Why Brian Lashoff isn’t the typical Hustler. And why it’s not his fault.

Getty Images

Getty Images

Beneath the familiar number is an unfamiliar stride and a story you’ll recognize if you’ve ever seen a movie, read a book or watched a feature on ESPN.

No. 23. Brian Lashoff. The undrafted free agent who earned a contract during training camp four year ago and then spent four years working up to this point.

The first time he pulls the Winged Wheel sweater over his head, he scores.

He’s one of us. A feel-good story. An overachiever. A Hustler.

He’s had no DWIs, no complaints about playing time. He should be the exact player you root a little extra for. Yet, something’s off. It was something I didn’t fully understand until I saw him drop his head, rest his stick on his waist and gingerly skate to the corner following Dallas’ second goal Tuesday night.

Lashoff had just blocked Ray Whitney’s shot on a one-timer. As he teammates, including defense partner Kyle Quincey, went to chase the puck that had ricocheted to the boards and the surrounding Stars, Lashoff made the safe play. He went to the front of the net.

What he made was the smart play. Michael Ryder slipped about four feet above him, took a pass from Ray Whitney and put a shot low, far-side all in one motion for what would turn out to be the game-winning goal. Lashoff stared at the puck from the time Whitney regained possession to the time the man he should have been covering deposited it into the back of the net.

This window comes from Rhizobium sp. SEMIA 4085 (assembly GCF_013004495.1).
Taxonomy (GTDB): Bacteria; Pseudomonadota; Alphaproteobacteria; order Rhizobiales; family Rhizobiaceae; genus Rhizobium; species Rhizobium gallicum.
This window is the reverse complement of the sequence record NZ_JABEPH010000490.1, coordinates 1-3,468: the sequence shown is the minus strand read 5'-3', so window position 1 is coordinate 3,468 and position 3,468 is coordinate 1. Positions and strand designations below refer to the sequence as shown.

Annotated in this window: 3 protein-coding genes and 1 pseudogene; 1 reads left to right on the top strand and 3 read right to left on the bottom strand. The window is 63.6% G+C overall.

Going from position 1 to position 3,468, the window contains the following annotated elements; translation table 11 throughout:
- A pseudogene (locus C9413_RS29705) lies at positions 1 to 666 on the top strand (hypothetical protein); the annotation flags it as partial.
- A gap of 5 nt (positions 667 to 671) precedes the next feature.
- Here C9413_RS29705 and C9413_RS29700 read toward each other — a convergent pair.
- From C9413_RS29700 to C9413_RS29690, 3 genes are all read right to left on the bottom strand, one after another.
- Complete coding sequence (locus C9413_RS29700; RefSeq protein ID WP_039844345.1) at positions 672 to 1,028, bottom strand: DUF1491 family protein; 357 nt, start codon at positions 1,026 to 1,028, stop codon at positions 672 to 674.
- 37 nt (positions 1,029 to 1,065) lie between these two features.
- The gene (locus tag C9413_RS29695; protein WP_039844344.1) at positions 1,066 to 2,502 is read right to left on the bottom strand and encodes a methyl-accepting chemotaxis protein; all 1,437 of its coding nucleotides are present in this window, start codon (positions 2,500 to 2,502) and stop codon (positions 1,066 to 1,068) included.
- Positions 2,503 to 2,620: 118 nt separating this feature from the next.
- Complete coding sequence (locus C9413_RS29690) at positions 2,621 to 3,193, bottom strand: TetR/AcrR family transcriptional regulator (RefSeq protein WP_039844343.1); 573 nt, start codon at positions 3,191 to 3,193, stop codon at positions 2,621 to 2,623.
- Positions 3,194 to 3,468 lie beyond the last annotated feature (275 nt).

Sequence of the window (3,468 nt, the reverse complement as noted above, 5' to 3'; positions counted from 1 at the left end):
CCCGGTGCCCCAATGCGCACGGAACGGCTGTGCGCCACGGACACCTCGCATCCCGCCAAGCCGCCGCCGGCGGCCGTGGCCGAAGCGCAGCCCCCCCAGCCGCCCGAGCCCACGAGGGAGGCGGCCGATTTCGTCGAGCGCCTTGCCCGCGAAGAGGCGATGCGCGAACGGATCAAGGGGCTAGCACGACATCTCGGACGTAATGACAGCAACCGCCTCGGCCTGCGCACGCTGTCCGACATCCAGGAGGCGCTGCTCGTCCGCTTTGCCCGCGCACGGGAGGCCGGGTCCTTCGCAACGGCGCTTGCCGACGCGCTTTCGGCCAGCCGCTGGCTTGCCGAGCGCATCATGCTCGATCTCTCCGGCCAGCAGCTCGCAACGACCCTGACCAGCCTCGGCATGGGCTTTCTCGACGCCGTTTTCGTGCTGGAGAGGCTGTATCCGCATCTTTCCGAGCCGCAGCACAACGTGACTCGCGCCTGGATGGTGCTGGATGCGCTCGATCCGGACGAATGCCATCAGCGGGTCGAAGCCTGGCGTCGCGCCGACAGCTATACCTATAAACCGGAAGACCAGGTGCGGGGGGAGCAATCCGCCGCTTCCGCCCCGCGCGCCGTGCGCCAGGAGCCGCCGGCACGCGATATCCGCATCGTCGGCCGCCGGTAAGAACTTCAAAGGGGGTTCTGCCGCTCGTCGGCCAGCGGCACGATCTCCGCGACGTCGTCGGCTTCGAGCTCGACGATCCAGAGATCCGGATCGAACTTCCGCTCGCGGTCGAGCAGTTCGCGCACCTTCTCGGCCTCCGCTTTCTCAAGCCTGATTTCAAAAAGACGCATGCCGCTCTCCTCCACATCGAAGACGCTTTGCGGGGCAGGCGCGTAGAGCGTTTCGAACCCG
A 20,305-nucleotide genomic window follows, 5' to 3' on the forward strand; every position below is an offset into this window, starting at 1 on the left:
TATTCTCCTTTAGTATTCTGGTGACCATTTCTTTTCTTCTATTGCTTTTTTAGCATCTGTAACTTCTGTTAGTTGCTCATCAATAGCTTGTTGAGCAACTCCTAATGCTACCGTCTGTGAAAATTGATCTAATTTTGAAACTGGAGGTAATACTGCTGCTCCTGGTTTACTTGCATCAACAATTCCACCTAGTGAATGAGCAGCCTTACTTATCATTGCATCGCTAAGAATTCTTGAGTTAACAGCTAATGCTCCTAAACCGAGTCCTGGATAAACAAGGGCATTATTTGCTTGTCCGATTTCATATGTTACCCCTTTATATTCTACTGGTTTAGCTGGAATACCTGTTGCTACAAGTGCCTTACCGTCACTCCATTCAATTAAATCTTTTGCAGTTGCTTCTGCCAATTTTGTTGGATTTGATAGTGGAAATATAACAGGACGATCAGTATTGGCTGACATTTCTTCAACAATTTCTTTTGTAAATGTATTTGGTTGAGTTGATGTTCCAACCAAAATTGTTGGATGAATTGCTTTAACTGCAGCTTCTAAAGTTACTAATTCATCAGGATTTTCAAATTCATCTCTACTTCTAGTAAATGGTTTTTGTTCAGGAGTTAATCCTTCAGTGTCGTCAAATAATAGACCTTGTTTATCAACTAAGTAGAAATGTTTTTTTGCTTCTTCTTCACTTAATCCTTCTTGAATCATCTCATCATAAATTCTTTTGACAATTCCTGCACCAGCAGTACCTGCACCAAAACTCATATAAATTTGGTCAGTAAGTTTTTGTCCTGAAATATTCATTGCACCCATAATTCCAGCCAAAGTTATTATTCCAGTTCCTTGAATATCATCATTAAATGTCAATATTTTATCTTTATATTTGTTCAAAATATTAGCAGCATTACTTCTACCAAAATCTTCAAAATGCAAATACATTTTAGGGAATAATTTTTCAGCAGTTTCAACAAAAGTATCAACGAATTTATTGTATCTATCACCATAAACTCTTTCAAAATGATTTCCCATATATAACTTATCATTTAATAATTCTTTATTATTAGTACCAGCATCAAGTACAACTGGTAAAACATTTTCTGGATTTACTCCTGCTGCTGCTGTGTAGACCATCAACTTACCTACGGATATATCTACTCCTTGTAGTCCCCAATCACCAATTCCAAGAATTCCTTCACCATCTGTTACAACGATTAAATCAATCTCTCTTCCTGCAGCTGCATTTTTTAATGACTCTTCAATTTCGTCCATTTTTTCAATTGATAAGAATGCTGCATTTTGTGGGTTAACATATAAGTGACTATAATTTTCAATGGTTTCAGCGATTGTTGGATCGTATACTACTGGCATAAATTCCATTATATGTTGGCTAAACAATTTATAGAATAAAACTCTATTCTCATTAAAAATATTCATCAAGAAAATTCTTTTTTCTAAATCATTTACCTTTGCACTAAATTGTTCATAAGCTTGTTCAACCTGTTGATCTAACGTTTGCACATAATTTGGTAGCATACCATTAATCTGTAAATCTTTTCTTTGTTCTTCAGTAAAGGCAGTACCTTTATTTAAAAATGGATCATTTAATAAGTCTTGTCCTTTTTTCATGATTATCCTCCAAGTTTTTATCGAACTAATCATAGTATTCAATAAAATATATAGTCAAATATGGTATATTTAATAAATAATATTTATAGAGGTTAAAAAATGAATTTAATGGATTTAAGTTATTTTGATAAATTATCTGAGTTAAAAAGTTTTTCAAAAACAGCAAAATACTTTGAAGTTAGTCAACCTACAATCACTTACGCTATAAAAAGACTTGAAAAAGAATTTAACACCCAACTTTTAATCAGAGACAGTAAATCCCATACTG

The fact is, Lashoff isn’t — and never was projected to be — very good.

If you believe the gurus, he’s already reached his ceiling as a bottom pair defenseman. Hockey Prospectus doesn’t even rank him among the Red Wings’ Top 15 prospects.

He’s not the type of unknown who worked so hard and played so well that the team had no choice but to stick him into the lineup. He was called up out of necessity. He’s an emergency replacement for a unit that is quickly going from bad to abominable.

This isn’t Lashoff’s fault. He didn’t ask for two of Detroit’s top defensemen to leave in the same off-season. He didn’t ask for three more to get injured before the season could get two games old (Jonathan Ericsson, Carlo Colaiacovo, Jakub Kindl).  He didn’t ask to come to a team that has fans and media wondering about an existential crisis on defense.

Were I writing his story, I would have ended with that first career goal and the Red Wings win. All future endeavors would be just a short note in the epilogue.

But he’s here. The lumbering skater who can occasionally get lost defensively but has a shot that stays low and travels fast will be with the Red Wings for a while.

Right now, Lashoff might just be the Red Wings’ third-best defensemen.

This is your life. This is Life after Lidstrom. Get familiar with it.

9 comments on “Why Brian Lashoff isn’t the typical Hustler. And why it’s not his fault.

  1. terrible writing, decent story

  2. Hi Mike, nice write-up, but I’m afraid that I agree with anonymous on this one. Grammar and spelling are not great, my guess is that you didn’t have a read through of it once you had finished typing.

    He should the exact player you root a little extra for.
    – Accidentally a word.